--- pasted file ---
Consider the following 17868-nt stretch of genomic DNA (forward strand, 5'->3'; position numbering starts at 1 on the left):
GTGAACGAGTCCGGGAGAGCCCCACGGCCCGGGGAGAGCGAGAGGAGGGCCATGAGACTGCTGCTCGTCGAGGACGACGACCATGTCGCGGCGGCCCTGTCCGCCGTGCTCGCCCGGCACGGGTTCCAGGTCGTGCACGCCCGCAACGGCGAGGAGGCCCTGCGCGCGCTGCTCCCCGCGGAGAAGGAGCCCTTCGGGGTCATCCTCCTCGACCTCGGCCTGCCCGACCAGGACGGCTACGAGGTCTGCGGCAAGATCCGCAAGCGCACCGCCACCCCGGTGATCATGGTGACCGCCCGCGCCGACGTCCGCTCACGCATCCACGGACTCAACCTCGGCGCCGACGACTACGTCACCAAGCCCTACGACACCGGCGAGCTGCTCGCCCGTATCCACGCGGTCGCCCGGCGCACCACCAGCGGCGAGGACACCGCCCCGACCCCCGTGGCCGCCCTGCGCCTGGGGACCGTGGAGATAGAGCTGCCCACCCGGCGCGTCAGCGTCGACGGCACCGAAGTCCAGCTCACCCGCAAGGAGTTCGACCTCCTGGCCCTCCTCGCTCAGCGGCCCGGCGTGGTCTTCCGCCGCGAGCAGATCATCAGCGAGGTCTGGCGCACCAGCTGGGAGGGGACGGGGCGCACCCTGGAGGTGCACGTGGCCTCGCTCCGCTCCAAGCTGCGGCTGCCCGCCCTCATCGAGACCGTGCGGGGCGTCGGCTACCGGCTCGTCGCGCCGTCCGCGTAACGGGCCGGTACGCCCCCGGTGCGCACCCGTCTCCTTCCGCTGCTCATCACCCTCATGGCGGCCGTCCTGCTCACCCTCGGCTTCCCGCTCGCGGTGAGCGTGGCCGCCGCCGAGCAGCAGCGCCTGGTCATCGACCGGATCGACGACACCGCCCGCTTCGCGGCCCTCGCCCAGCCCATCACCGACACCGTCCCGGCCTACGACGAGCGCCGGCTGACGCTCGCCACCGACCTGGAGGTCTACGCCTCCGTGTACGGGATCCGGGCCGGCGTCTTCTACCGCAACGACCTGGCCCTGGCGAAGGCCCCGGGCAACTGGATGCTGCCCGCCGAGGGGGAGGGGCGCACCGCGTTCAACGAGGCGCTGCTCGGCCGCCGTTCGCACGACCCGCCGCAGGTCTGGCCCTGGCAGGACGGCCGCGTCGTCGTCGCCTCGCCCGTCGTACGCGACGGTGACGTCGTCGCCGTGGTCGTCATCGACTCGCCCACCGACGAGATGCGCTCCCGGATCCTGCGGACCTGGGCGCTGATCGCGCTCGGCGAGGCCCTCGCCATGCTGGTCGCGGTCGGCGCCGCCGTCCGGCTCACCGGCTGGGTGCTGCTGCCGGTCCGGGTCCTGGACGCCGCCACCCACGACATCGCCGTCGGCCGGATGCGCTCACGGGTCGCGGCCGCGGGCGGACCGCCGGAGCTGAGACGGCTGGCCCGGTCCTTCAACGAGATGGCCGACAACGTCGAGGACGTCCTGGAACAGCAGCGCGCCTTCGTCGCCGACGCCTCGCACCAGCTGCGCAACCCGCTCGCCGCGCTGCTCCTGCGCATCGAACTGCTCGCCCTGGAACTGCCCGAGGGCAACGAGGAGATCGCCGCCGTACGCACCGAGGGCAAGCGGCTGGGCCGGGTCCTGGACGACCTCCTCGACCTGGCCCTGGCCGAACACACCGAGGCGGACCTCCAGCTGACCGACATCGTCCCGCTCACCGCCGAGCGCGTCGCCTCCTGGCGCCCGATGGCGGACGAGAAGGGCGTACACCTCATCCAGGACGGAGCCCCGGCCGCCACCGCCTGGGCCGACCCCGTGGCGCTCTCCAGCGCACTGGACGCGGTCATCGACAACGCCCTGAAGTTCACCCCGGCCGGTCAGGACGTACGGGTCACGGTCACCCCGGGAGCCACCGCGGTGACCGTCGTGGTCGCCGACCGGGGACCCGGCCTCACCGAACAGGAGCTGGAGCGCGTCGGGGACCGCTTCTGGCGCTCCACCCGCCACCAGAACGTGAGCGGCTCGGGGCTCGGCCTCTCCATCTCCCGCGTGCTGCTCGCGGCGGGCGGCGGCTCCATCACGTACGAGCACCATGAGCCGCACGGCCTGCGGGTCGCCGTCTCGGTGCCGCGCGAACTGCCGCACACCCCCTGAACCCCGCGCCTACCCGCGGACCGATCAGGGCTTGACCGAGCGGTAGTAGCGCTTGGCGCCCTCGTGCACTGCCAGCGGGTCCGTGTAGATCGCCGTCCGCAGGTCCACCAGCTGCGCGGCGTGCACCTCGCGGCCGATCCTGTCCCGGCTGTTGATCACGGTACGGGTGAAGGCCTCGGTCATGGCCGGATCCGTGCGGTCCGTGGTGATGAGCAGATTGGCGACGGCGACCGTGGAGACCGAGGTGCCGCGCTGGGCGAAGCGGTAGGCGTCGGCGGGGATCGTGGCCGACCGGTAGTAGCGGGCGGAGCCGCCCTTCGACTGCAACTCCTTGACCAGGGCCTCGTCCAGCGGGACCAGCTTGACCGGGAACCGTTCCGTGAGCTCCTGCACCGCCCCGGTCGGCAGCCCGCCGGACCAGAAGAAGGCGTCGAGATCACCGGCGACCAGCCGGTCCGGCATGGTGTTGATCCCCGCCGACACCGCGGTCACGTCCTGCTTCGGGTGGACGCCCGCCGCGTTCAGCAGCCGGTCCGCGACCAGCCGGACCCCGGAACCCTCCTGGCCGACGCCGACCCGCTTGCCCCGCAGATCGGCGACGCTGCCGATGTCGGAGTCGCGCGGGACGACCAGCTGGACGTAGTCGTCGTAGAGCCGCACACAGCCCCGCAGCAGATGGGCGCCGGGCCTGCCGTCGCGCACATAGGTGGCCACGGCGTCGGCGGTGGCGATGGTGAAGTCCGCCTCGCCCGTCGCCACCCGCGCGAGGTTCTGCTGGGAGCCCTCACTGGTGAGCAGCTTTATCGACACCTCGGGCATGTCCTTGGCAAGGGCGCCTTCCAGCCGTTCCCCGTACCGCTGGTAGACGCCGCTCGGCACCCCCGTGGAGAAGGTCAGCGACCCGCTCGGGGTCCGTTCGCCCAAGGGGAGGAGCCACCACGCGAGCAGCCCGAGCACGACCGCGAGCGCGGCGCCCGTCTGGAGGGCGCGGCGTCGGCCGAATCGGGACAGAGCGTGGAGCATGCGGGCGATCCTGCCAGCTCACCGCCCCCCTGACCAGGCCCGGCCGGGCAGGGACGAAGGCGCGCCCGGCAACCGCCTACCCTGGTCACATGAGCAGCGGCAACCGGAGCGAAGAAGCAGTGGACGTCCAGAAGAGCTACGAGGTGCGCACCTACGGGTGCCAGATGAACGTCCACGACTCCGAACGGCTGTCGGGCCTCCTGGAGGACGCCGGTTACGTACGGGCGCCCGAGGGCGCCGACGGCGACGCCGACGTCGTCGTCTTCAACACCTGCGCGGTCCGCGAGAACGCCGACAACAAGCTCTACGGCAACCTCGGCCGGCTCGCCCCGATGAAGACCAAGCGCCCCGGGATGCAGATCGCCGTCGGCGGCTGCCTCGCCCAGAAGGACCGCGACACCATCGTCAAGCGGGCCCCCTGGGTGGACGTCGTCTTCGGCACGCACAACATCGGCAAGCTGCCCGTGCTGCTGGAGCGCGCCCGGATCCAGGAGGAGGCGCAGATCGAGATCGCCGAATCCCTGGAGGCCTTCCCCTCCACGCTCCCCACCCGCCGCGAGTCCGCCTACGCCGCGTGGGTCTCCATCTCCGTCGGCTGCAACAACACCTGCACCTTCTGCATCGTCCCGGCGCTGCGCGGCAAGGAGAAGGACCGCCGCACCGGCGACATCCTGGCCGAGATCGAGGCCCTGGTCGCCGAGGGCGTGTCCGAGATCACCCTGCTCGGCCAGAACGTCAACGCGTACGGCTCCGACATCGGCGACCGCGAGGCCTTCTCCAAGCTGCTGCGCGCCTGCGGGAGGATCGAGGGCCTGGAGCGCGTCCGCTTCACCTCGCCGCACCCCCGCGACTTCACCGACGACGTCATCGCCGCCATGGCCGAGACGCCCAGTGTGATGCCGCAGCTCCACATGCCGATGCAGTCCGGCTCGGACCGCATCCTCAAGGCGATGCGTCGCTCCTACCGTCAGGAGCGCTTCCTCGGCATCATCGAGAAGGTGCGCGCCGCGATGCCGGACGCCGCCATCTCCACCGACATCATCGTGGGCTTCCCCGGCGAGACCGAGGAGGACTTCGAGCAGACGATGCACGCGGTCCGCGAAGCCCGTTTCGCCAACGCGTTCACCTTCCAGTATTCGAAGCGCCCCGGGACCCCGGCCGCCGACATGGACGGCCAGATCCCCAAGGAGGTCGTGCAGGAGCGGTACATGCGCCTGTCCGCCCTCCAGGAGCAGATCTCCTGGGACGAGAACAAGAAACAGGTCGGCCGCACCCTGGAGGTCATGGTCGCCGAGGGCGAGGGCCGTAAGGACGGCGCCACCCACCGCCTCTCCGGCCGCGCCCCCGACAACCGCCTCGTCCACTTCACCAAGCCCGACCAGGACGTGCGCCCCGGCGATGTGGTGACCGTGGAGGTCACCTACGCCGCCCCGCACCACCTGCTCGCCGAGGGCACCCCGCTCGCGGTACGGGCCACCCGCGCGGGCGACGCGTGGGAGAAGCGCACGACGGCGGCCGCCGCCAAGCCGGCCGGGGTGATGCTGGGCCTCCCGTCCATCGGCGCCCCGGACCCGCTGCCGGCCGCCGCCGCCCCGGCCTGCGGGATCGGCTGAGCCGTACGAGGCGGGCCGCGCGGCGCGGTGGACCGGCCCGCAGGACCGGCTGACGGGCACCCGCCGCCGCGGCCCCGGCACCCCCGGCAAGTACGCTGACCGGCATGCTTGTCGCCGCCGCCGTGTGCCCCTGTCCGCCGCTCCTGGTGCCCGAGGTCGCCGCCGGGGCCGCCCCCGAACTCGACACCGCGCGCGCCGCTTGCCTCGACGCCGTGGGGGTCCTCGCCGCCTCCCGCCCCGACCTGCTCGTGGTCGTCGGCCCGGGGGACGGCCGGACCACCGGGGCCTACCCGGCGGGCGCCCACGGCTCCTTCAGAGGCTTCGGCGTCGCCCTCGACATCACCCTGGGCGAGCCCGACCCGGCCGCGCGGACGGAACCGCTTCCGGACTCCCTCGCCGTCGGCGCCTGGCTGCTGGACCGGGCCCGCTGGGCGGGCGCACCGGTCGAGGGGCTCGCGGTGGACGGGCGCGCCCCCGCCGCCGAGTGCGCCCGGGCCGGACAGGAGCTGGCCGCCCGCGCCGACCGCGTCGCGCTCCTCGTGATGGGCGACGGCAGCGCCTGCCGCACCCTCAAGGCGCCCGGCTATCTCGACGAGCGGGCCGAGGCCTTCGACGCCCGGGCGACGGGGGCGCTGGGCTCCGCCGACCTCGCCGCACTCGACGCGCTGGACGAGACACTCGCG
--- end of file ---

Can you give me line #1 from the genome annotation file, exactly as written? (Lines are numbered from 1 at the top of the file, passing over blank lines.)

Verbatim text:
Consider the following 17868-nt stretch of genomic DNA (forward strand, 5'->3'; position numbering starts at 1 on the left):